Al Bundy is a misanthropic women's shoe salesman with a miserable life. He hates his job, his wife is lazy, his son is dysfunctional (especially with women), and his daughter is dim-witted and promiscuous.
The Banks family, a respectable Californian family, take in a relative - Will Smith, a street-smart teenager from Philadelphia. The idea is to make him respectable, responsible and mature, but Will has got other plans...
Ray Barone seemingly has it all. A wonderful wife, a beautiful family, a great job, a nice house on Long Island. There's only one problem. His obnoxious parents (who live across the street) and his jealous brother are always getting in the way. Written by
In the episode with Raymond's diary, Marie makes like she is reading from Raymond's diary, however from the angle that she's holding it, it's obvious that there's no writing on the page except for a standard header on every page. Raymond also doesn't write anything when she asks him to amend the entry. See more »
The Where's Lunch production company logo shows a plate of food being placed on a dining table with a red checkered table cloth. Each episode has its own unique plate of food. On the final episode, a check is presented instead of a plate of food. The check reads "No Charge. Thank You." See more »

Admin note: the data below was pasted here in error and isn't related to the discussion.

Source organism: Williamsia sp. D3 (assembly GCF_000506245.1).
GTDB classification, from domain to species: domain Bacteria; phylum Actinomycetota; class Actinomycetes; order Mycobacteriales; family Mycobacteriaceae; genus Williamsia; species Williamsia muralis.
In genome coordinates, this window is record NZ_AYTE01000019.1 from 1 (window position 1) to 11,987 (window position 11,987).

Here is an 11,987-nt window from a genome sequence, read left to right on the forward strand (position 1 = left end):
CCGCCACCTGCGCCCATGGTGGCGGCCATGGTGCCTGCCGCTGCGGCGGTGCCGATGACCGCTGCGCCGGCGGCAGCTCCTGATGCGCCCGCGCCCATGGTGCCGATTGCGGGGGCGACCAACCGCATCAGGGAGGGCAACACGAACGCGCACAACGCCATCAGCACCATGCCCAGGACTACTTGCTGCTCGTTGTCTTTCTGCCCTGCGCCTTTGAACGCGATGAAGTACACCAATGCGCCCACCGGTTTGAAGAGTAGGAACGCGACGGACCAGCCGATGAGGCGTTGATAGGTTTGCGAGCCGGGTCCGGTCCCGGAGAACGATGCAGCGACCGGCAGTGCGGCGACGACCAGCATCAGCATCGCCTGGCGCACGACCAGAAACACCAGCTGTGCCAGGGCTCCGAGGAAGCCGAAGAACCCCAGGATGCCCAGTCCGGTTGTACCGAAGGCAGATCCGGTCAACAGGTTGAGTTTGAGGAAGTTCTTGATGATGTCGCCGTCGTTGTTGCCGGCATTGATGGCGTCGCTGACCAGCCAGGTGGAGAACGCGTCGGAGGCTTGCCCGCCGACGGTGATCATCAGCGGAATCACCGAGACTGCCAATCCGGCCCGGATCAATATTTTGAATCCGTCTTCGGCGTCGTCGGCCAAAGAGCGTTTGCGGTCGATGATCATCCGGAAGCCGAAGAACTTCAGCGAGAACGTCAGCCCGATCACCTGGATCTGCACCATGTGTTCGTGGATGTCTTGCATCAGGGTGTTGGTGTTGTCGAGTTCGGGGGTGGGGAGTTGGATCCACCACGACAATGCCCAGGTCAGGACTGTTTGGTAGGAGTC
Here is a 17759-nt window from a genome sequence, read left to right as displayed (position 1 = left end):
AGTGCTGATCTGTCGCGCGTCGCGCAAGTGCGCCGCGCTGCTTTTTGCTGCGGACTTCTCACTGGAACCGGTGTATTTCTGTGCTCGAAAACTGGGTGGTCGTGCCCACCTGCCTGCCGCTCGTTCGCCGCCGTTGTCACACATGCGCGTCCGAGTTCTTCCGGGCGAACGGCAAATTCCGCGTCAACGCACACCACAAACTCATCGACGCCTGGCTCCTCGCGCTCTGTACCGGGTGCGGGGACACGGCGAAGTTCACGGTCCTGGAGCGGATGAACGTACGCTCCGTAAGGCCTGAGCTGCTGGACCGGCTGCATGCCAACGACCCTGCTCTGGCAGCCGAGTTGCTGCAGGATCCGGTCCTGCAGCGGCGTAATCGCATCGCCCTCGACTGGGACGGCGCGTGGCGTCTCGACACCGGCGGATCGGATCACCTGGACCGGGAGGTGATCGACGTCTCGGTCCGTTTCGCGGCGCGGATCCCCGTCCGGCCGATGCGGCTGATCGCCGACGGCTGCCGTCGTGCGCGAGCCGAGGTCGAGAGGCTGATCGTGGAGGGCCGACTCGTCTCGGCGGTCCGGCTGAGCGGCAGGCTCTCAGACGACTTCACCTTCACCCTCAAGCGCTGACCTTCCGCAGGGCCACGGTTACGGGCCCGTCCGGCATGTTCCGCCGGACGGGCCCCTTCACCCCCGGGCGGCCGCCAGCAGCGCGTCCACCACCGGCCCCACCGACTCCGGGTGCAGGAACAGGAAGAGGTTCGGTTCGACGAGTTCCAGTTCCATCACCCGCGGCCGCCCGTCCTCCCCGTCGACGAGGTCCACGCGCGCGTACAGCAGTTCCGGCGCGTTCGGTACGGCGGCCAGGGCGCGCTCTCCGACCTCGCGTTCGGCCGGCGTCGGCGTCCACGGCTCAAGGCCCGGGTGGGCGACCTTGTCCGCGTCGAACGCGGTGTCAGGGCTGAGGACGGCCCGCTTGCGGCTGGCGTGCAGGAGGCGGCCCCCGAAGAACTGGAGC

i've never understood the appeal of this show. there are no sympathetic characters, everyone is yelling all the time, and they all appear to hate each other. perhaps that is the family dynamic of the target audience of the show, and if so, it's just another example of the 'lowest common denominator' thinking of Hollywood. how there were enough people to be duped into watching over 200 episodes of this mean-spirited, dull, repetitive dreck i'll never know. it is as though the writers came up with ONE idea for a pilot: a slow-witted dullard marries a conniving, bitter woman who never stops yelling, then moves next door to his parents--a conniving, bitter woman who hates the other conniving, bitter woman, and a grumpy old man; and then never came up with another one. This show is absolutely the nadir of American comedy.
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